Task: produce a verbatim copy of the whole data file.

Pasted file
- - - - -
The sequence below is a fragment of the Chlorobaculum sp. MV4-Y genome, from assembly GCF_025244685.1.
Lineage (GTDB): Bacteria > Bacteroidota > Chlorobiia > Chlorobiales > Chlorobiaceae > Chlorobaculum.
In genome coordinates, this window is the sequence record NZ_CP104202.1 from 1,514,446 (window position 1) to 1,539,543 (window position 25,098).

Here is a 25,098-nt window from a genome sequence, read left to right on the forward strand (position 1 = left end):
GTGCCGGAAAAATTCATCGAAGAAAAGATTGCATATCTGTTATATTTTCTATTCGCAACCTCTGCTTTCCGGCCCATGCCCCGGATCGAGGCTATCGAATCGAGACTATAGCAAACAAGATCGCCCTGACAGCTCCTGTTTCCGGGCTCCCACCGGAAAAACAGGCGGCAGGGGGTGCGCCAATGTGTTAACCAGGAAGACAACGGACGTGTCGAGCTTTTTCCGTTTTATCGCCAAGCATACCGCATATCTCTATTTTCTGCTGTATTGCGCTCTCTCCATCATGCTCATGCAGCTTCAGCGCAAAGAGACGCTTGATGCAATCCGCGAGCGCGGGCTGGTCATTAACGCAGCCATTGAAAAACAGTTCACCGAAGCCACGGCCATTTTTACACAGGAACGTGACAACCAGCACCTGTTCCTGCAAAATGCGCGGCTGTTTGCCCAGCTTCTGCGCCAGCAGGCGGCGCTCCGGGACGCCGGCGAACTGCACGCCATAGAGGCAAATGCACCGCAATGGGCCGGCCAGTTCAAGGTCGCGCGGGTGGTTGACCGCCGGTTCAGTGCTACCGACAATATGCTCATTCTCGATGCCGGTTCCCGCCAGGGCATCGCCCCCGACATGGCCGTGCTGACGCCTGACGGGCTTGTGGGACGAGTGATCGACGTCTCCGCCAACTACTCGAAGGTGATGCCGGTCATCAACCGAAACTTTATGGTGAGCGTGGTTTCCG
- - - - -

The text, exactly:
The sequence below is a fragment of the Chlorobaculum sp. MV4-Y genome, from assembly GCF_025244685.1.
Lineage (GTDB): Bacteria > Bacteroidota > Chlorobiia > Chlorobiales > Chlorobiaceae > Chlorobaculum.
In genome coordinates, this window is the sequence record NZ_CP104202.1 from 1,514,446 (window position 1) to 1,539,543 (window position 25,098).

Here is a 25,098-nt window from a genome sequence, read left to right on the forward strand (position 1 = left end):
GTGCCGGAAAAATTCATCGAAGAAAAGATTGCATATCTGTTATATTTTCTATTCGCAACCTCTGCTTTCCGGCCCATGCCCCGGATCGAGGCTATCGAATCGAGACTATAGCAAACAAGATCGCCCTGACAGCTCCTGTTTCCGGGCTCCCACCGGAAAAACAGGCGGCAGGGGGTGCGCCAATGTGTTAACCAGGAAGACAACGGACGTGTCGAGCTTTTTCCGTTTTATCGCCAAGCATACCGCATATCTCTATTTTCTGCTGTATTGCGCTCTCTCCATCATGCTCATGCAGCTTCAGCGCAAAGAGACGCTTGATGCAATCCGCGAGCGCGGGCTGGTCATTAACGCAGCCATTGAAAAACAGTTCACCGAAGCCACGGCCATTTTTACACAGGAACGTGACAACCAGCACCTGTTCCTGCAAAATGCGCGGCTGTTTGCCCAGCTTCTGCGCCAGCAGGCGGCGCTCCGGGACGCCGGCGAACTGCACGCCATAGAGGCAAATGCACCGCAATGGGCCGGCCAGTTCAAGGTCGCGCGGGTGGTTGACCGCCGGTTCAGTGCTACCGACAATATGCTCATTCTCGATGCCGGTTCCCGCCAGGGCATCGCCCCCGACATGGCCGTGCTGACGCCTGACGGGCTTGTGGGACGAGTGATCGACGTCTCCGCCAACTACTCGAAGGTGATGCCGGTCATCAACCGAAACTTTATGGTGAGCGTGGTTTCCG